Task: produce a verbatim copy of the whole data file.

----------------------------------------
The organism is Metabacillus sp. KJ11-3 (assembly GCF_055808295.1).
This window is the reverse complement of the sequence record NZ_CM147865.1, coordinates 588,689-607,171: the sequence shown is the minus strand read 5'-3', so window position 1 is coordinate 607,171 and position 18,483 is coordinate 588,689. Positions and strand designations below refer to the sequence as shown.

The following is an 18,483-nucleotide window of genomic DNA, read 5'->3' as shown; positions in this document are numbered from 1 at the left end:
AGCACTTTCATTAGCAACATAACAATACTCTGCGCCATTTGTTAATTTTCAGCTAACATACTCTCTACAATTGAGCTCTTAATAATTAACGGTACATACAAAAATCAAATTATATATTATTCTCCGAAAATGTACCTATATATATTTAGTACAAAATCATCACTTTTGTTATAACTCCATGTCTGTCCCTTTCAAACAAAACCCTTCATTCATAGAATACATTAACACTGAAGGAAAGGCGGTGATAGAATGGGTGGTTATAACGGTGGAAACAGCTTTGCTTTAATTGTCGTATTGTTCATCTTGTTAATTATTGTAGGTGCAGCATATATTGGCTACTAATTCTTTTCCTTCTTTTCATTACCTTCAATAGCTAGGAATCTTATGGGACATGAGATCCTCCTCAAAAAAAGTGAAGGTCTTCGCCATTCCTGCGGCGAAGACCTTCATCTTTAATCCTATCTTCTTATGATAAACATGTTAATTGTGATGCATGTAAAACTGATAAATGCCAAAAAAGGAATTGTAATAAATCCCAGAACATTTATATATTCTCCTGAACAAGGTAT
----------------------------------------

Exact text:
The organism is Metabacillus sp. KJ11-3 (assembly GCF_055808295.1).
This window is the reverse complement of the sequence record NZ_CM147865.1, coordinates 588,689-607,171: the sequence shown is the minus strand read 5'-3', so window position 1 is coordinate 607,171 and position 18,483 is coordinate 588,689. Positions and strand designations below refer to the sequence as shown.

The following is an 18,483-nucleotide window of genomic DNA, read 5'->3' as shown; positions in this document are numbered from 1 at the left end:
AGCACTTTCATTAGCAACATAACAATACTCTGCGCCATTTGTTAATTTTCAGCTAACATACTCTCTACAATTGAGCTCTTAATAATTAACGGTACATACAAAAATCAAATTATATATTATTCTCCGAAAATGTACCTATATATATTTAGTACAAAATCATCACTTTTGTTATAACTCCATGTCTGTCCCTTTCAAACAAAACCCTTCATTCATAGAATACATTAACACTGAAGGAAAGGCGGTGATAGAATGGGTGGTTATAACGGTGGAAACAGCTTTGCTTTAATTGTCGTATTGTTCATCTTGTTAATTATTGTAGGTGCAGCATATATTGGCTACTAATTCTTTTCCTTCTTTTCATTACCTTCAATAGCTAGGAATCTTATGGGACATGAGATCCTCCTCAAAAAAAGTGAAGGTCTTCGCCATTCCTGCGGCGAAGACCTTCATCTTTAATCCTATCTTCTTATGATAAACATGTTAATTGTGATGCATGTAAAACTGATAAATGCCAAAAAAGGAATTGTAATAAATCCCAGAACATTTATATATTCTCCTGAACAAGGTAT